|GATE - 3/87 - Promotion of Woman (GTZ GATE, 1987, 48 p.)|
Self-Help and Appropriate Technologies Challenges for Development Policy
The promotion of self-help is not a stopgap substitute for government cooperation, but a development aid tool in its own right. This was one of the main points in a speech made by Secretary of State Dr. Volkmar Kohler, of the Federal Ministry for Economic Cooperation (BMZ) at a ceremony to commemorate the tenth anniversary of the founding of the Bremen Overseas Research and Development Association (BORDA) at the beginning of November this year.
Dr. Kohler said that self-help was not basically a question of transferring resources, but of supporting the target group in removing obstacles preventing the development of its own potential. He pointed out that principles such as accepting responsibility, self-administration, a minimum of outside intervention, flexibility in the use of instruments of assistance and decentralization had to be respected.
According to Dr. Kohler, the development and dissemination of appropriate technologies are closely linked to the promotion of self-help. Such technologies must be based on locally available resources and know-how and must make a noticeable contribution to improving the living conditions of those using them. It must be possible to apply these technologies over a fairly large area, and - they must be environmentally compatible. As examples Dr. Kohler mentioned hand pumps for raising drinking water, mud-brick houses and simple methods of animal traction.
All these technologies were based on the users' needs and could be completely mastered by the users. Dr. Kohler pointed out that this precondition was especially important with regard to technologies intended for local production by small and medium-sized industries or informal-sector businesses.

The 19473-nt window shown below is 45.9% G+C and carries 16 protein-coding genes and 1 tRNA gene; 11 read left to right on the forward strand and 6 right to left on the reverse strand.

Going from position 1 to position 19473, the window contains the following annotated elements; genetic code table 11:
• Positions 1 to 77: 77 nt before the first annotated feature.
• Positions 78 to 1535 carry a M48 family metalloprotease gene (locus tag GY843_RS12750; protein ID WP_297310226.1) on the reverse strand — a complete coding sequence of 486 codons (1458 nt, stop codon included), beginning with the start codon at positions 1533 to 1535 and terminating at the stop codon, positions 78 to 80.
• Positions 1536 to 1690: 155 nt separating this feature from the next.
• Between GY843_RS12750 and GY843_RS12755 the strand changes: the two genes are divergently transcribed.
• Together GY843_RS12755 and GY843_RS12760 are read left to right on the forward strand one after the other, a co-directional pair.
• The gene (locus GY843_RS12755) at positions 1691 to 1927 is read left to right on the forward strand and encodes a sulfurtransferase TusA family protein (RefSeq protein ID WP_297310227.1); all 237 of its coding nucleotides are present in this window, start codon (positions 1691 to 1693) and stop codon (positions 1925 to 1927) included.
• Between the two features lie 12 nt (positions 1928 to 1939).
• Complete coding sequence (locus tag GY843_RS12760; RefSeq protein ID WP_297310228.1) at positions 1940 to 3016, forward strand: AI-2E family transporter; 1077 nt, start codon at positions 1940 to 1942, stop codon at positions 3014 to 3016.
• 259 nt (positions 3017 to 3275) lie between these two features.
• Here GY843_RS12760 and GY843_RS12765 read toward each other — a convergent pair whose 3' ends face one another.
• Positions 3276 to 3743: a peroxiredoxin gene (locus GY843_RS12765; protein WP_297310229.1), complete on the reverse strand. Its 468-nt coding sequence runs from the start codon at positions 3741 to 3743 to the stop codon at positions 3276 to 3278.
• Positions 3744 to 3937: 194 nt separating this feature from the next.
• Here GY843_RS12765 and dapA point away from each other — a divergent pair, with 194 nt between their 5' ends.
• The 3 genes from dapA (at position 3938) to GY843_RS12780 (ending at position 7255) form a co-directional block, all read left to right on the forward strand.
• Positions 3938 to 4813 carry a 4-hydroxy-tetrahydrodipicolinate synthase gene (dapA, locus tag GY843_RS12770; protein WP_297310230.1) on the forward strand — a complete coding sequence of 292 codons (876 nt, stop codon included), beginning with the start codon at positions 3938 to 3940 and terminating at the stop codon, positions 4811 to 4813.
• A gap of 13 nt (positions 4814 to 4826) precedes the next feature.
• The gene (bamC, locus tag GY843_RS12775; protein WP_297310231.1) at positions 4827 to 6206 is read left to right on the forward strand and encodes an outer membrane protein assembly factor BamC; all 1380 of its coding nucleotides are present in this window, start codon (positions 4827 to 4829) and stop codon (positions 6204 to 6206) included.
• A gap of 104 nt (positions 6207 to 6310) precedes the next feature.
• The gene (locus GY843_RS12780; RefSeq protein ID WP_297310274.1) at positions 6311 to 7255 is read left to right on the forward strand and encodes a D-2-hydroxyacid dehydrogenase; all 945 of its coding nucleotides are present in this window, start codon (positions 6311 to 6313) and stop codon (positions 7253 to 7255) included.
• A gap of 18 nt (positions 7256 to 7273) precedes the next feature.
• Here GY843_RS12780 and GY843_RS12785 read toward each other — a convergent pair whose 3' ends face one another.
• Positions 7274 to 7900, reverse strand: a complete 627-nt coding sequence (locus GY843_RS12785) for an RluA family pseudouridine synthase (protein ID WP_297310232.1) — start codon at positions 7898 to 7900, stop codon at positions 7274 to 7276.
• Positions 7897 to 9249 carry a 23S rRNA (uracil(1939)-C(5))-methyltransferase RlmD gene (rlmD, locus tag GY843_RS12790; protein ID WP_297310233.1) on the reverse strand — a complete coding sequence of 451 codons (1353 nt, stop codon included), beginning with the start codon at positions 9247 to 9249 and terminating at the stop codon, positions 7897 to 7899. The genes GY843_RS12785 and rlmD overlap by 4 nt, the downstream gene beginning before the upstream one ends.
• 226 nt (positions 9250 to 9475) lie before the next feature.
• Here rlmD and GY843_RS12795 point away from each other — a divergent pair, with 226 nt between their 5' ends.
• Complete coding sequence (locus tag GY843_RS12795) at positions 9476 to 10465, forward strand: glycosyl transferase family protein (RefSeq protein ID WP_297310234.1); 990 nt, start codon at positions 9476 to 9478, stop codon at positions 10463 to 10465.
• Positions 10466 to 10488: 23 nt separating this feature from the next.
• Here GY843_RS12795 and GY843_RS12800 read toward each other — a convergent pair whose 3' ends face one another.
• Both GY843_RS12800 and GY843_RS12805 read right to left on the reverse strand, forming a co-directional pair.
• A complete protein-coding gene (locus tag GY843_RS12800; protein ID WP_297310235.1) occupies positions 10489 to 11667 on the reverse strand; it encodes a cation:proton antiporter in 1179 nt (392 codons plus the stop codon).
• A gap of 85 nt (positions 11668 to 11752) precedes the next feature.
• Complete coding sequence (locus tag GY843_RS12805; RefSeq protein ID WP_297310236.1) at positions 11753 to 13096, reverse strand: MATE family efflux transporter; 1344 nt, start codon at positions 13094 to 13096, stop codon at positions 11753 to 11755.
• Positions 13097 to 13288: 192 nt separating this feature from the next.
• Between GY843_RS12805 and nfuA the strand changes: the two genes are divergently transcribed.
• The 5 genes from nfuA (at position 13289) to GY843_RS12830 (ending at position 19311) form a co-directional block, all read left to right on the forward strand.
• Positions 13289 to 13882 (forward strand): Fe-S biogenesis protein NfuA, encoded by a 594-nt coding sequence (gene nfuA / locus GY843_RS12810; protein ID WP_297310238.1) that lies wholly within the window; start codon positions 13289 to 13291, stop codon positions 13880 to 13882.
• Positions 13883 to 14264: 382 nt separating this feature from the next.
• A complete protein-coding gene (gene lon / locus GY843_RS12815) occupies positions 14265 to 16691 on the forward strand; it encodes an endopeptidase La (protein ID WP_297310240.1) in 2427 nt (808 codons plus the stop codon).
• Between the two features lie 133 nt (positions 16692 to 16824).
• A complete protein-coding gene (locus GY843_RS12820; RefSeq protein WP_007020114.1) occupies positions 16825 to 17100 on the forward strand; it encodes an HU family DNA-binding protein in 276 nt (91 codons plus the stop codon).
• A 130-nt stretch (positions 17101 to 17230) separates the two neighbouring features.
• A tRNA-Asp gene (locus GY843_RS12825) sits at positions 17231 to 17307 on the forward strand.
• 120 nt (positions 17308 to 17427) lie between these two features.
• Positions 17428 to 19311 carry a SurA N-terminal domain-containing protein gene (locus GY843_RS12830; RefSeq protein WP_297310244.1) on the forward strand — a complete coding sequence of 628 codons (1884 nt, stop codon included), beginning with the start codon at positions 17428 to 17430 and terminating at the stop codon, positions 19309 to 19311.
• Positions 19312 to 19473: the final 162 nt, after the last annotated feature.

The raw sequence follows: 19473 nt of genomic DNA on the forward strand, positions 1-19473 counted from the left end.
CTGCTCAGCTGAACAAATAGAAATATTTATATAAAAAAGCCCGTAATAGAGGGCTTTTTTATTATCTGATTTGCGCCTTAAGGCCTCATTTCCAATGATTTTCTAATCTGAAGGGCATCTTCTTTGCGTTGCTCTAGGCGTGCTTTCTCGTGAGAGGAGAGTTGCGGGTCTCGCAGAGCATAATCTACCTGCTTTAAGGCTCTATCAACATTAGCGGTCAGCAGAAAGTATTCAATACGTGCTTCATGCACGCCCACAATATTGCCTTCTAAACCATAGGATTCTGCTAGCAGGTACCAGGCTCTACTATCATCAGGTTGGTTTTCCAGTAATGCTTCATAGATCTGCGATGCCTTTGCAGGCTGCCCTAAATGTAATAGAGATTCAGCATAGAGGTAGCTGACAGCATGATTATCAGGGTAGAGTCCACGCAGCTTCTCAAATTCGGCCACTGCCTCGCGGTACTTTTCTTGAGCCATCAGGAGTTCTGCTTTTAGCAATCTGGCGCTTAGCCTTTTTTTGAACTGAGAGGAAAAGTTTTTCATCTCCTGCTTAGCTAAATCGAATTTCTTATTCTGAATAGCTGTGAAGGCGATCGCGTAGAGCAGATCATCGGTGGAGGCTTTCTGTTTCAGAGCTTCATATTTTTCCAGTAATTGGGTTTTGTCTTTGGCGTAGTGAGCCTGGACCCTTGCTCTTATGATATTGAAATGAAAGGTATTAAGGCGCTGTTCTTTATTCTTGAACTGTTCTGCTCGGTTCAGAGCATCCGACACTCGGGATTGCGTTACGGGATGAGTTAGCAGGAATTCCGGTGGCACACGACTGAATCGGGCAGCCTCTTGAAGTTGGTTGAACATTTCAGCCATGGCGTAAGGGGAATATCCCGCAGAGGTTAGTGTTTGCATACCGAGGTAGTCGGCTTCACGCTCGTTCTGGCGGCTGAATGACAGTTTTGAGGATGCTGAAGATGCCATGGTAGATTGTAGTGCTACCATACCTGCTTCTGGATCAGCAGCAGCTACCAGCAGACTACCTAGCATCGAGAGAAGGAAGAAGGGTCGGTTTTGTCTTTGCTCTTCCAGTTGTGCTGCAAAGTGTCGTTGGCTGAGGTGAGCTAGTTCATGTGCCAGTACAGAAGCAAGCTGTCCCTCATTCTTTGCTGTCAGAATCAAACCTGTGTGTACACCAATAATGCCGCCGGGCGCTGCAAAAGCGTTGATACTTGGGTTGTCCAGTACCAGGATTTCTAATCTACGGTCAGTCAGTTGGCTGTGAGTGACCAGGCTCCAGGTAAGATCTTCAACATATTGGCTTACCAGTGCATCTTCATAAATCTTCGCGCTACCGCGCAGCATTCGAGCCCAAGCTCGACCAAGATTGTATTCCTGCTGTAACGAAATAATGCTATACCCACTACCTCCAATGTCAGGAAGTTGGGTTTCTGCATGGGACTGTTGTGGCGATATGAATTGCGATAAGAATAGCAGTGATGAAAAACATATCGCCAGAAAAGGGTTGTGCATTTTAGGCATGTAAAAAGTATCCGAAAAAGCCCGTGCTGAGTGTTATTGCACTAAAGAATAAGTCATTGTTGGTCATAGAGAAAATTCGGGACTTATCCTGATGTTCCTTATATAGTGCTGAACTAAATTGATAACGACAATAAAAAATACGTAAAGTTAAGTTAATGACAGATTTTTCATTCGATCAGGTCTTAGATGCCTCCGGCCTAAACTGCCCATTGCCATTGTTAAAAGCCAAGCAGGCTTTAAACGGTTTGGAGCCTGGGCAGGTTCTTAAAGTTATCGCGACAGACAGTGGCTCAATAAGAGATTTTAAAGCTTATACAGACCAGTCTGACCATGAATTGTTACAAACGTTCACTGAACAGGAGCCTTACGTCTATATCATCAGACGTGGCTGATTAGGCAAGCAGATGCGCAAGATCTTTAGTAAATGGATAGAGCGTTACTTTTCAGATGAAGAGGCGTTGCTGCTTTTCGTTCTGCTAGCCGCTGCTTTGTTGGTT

However, the term appropriate technology was applicable not only to a result, but also to a process. Because appropriate technologies have to be developed in close cooperation with users. One important prerequisite for this, come what may, was close cooperation with the self-help groups and self-help organizations in which those affected organized themselves and via which they made their views known. And ideally future users would formulate their needs themselves.
In order to provide answers to the questions arising in this connection, said Dr. Kohler, there was GATE a government development aid organization, a section of the Deutsche Gesellschaft fur Technische Zusammenarbeit, and GATE offered a technology-related question-and-answer service. To quote Dr. Kohler, "GATE also cultivates longer-term partnerships with nongovernmental organizations in various developing countries. It supports and promotes projects such as
· developing new technologies for producing butter from the nuts of the shea-butter tree in West African villages;
· improving and disseminating animal-powered systems . . .
Other areas in which GATE is active include the improvement and reactivation of the traditional Himalayan water mills, ghattas, the use of biogas and the dissemination of fuel-saving stoves."
In the development and dissemination of appropriate technologies, the Federal Government also worked with churches, political foundations and other non-governmental organizations such as BORDA. The State Secretary pointed out that BORDA focussed in particular on technological cooperation between developing countries and tried to arrange the necessary know-how or the necessary financing for this. A typical feature of its work was that the political, economic, social and ecological prerequisites and effects of a technology were explicitly included in the overall appraisal. In this way BORDA had, for example, made a major contribution to the development of biogas technology.
However, at the same time Dr. Kohler advised caution. For one thing, appropriate technologies had their limits. For another, a technology could only be described as appropriate if it bore comparison with competitive conventional technologies.